People vs. Schneider is a case that went to trial in 2003 which involved the fatal mauling of a seven 7 year-old boy by two Rottweiler mix dogs. The defendant in this case was an ex-police officer who the maintain these two dogs, along with another Rottweiler dog, on his property in the rural town of Red Bluff, located in Northern California.
The incident happened when the victim entered the backyard of the property adjacent to the defendant. A chain-link fence separated the defendant’s yard from the yard where the boy had entered. The Rottweilers were loose in the defendant’s yard. It was unclear why the boy entered the yard. At the time his father was outside across the street in front of his own home chopping firewood. The defendant’s chain link fence was in need of a repair and this allowed the dog to slip under the fence and attack the victim. This attack was eventually stopped by the victim’s father who came running from across the street after hearing a commotion.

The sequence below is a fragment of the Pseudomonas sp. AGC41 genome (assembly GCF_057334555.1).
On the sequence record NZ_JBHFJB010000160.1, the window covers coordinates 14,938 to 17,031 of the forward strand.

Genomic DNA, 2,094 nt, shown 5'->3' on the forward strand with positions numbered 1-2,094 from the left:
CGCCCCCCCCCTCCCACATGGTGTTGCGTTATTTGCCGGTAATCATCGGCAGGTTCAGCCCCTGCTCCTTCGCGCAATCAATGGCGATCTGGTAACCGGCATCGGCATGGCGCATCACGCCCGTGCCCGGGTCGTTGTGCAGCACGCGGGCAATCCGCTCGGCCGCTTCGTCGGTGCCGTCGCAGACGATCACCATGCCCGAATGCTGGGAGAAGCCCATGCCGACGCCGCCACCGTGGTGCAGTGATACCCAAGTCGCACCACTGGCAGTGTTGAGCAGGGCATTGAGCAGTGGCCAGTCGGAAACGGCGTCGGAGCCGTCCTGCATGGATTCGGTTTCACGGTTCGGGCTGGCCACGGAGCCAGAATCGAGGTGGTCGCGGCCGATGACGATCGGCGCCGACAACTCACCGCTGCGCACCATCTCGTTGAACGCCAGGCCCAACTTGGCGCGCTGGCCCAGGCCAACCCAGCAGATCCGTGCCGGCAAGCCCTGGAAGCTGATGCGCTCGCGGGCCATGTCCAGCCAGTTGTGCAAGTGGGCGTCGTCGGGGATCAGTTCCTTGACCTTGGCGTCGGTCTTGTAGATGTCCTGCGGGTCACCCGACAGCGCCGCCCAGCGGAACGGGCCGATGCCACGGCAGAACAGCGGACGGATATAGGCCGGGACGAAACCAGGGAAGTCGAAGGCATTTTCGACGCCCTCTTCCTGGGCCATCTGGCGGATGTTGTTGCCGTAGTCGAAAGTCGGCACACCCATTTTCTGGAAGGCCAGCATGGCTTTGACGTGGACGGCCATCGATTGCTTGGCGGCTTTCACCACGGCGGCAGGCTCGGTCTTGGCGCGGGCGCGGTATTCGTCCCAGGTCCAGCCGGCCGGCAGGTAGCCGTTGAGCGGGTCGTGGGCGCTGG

Discovery in this case revealed that the subjects dogs had been loose in the neighborhood previously and according to witnesses displayed aggressive behavior towards them. No previous accounts about these specific dogs had ever been filed with animal control, however.
Issues in this case centered around the temperament of these dogs and whether the defendant knew about his dog’s aggressive tendencies. Another key issue was a reckless manner in which the defendant maintained these dogs (e.g..the chain link fence in need of repair). The prosecutor in this case, Gregg Cohen, had been involved in other dog mauling cases. He is best known for the impetus behind California’s “Cody’s Law.” Cody’s Law makes it a felony to own a dog with vicious propensities that a severely injures or kills someone. In this particular case, the defendant was found guilty of manslaughter and the lesser felony of owning a mischievious dog that killed a person.